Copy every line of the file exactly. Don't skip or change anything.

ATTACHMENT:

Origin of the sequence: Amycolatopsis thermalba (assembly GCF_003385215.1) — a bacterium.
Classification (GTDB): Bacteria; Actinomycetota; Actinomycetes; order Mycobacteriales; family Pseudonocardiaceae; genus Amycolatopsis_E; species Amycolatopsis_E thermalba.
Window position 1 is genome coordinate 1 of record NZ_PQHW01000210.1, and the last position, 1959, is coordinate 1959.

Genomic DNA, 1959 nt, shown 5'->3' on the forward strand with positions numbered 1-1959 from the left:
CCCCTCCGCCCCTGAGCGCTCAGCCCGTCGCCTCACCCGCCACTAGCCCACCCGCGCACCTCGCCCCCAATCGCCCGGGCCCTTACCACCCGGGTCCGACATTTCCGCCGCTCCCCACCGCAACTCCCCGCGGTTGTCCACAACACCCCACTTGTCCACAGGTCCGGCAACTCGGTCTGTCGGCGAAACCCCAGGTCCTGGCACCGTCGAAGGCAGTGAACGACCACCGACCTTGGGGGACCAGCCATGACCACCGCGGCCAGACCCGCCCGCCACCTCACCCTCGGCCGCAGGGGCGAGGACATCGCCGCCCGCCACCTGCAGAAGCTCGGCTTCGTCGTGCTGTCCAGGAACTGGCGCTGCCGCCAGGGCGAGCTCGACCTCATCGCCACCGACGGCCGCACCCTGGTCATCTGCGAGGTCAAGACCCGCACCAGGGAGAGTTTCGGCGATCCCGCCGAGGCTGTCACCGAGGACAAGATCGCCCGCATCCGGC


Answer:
Origin of the sequence: Amycolatopsis thermalba (assembly GCF_003385215.1) — a bacterium.
Classification (GTDB): Bacteria; Actinomycetota; Actinomycetes; order Mycobacteriales; family Pseudonocardiaceae; genus Amycolatopsis_E; species Amycolatopsis_E thermalba.
Window position 1 is genome coordinate 1 of record NZ_PQHW01000210.1, and the last position, 1959, is coordinate 1959.

Genomic DNA, 1959 nt, shown 5'->3' on the forward strand with positions numbered 1-1959 from the left:
CCCCTCCGCCCCTGAGCGCTCAGCCCGTCGCCTCACCCGCCACTAGCCCACCCGCGCACCTCGCCCCCAATCGCCCGGGCCCTTACCACCCGGGTCCGACATTTCCGCCGCTCCCCACCGCAACTCCCCGCGGTTGTCCACAACACCCCACTTGTCCACAGGTCCGGCAACTCGGTCTGTCGGCGAAACCCCAGGTCCTGGCACCGTCGAAGGCAGTGAACGACCACCGACCTTGGGGGACCAGCCATGACCACCGCGGCCAGACCCGCCCGCCACCTCACCCTCGGCCGCAGGGGCGAGGACATCGCCGCCCGCCACCTGCAGAAGCTCGGCTTCGTCGTGCTGTCCAGGAACTGGCGCTGCCGCCAGGGCGAGCTCGACCTCATCGCCACCGACGGCCGCACCCTGGTCATCTGCGAGGTCAAGACCCGCACCAGGGAGAGTTTCGGCGATCCCGCCGAGGCTGTCACCGAGGACAAGATCGCCCGCATCCGGC